What has more value? The artist who creates a beautiful painting, or the renowned critic who has never picked up a paintbrush in his life? What is worthy of more praise, the factory owner who creates a product, gives jobs to men and women, or the bureaucrat that benefits the products of the factory, but does his best to institute further taxation policies? What is of greater value, the person who creates, or the person who consumes?
You might ask, rightly so, that the argument is what you may call a contradiction. Don’t producers also consume things? The simple answer is that yes they do. Yet the difference is that their meaning in life does not come from reading a book, but writing one. It does not come from listening to music, but from making music. It does not come from watching moves, but from producing movies. The consumer is idle, the producer is not. The consumer wants to spend his/her money on things that present an immediate value, the producer wants to spend it on what presents long-term value.
It is not my intention to suggest that there is some caste system in this world. The truth is that the producers need consumers, and vice-versa, at least in terms of material gain, in the gain of millions or billions of dollars. However, there is one gain which the producer, the creator and the man/woman who invents that does not derive form the consumer: The knowledge that they put numerous hours of hard work in their creation. Even if it never sees the light of day, the fact that they created it and they know it is theirs is what gives them the greatest pleasure of all.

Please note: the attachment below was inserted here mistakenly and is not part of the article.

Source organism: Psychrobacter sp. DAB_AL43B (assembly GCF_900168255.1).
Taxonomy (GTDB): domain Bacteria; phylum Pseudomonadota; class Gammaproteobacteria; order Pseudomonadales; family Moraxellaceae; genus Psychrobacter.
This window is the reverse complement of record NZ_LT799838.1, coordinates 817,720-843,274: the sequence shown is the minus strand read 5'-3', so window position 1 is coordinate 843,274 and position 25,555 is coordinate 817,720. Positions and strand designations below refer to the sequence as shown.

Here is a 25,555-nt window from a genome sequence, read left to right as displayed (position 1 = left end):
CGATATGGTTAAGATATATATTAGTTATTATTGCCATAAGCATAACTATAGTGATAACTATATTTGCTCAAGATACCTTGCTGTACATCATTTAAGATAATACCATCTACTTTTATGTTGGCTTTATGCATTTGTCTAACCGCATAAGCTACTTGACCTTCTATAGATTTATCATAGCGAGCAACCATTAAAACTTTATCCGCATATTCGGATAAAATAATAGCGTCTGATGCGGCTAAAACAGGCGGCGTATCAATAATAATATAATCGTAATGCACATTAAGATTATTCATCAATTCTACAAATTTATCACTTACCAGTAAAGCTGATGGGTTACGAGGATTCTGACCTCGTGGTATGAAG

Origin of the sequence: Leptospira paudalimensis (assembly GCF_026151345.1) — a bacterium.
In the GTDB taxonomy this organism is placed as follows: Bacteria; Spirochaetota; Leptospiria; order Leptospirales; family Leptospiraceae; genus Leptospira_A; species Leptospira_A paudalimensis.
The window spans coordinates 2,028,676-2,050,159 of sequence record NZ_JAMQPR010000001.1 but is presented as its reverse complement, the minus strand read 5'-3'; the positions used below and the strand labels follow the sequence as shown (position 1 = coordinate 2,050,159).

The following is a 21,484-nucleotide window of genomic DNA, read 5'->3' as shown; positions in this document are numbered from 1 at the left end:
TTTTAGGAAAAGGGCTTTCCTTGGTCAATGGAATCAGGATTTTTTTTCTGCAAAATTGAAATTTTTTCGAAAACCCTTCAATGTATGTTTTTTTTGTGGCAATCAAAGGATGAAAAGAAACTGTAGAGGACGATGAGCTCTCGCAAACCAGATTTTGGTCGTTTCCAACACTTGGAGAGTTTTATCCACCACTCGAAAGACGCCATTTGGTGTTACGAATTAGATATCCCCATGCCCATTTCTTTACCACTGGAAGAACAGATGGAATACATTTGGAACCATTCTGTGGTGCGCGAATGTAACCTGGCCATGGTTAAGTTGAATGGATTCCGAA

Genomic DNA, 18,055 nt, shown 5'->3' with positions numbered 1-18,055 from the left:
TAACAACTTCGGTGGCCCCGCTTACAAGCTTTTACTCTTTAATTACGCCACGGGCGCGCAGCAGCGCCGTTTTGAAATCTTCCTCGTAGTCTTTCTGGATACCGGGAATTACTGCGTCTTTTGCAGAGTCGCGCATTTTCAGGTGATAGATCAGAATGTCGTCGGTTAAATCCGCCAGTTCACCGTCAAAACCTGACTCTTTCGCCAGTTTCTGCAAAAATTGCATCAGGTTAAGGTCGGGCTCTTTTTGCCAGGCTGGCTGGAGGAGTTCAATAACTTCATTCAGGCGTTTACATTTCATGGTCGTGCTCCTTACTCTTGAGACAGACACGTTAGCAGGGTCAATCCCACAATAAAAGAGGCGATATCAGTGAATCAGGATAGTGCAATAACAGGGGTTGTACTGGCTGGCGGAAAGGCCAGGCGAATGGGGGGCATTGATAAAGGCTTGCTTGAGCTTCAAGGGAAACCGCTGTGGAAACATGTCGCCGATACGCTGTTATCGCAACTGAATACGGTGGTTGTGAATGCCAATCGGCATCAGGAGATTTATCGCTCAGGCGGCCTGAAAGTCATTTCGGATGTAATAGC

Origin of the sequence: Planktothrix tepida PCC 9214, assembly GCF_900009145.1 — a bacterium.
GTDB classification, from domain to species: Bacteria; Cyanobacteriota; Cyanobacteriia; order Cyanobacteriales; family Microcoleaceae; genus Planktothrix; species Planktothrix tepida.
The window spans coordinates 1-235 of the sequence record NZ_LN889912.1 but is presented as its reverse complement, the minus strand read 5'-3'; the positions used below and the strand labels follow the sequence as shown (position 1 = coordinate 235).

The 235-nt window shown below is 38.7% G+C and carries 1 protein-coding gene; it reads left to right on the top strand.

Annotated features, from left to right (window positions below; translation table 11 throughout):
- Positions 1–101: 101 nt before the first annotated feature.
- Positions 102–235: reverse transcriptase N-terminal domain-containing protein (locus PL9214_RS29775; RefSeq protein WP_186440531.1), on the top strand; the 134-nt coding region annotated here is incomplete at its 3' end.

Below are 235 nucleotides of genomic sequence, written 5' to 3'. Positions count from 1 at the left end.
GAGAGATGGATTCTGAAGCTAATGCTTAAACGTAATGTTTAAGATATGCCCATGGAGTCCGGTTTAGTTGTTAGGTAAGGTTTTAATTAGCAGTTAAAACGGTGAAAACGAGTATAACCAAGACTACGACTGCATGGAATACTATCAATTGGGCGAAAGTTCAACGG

What is a greater achievement? The man who creates a car, or the man who drives it? The man who creates it, needs the one who drives is to make profit, yet if he created an automobile with no one’s knowledge, he still knows that it is his.
Of course we are all consumers, but not many of us are producers. We all take advantage of the labors of others, but deriving meaning in them is where the problem lies.
It is meaningless to base your meaning on the books you read, the movies you watch, the food you eat, as they are not your achievements, but that of others. They are not expressions of yourself but those of others. You may indulge in any pleasure you wish, as there is no one to ever stop you. You are free to do as you wish. Indulge yourself in culture, but do not do it because you wish to make time pass, do it because you want to better yourself and give yourself the tools to build.
There is one question that you need to ask yourself: Do you truly find your meaning in things which you have not built with your two hands? Do you find meaning in a book that you may relate to entirely because it might express some parts of your character, or the writing that is a full expression of yourself, because you did it? I read voraciously, I listen to music without end, and I learn from movies, not just so I can have something to do, but to give me the motivation to produce.
Do not derive your meaning from the words you read, rather the words you create.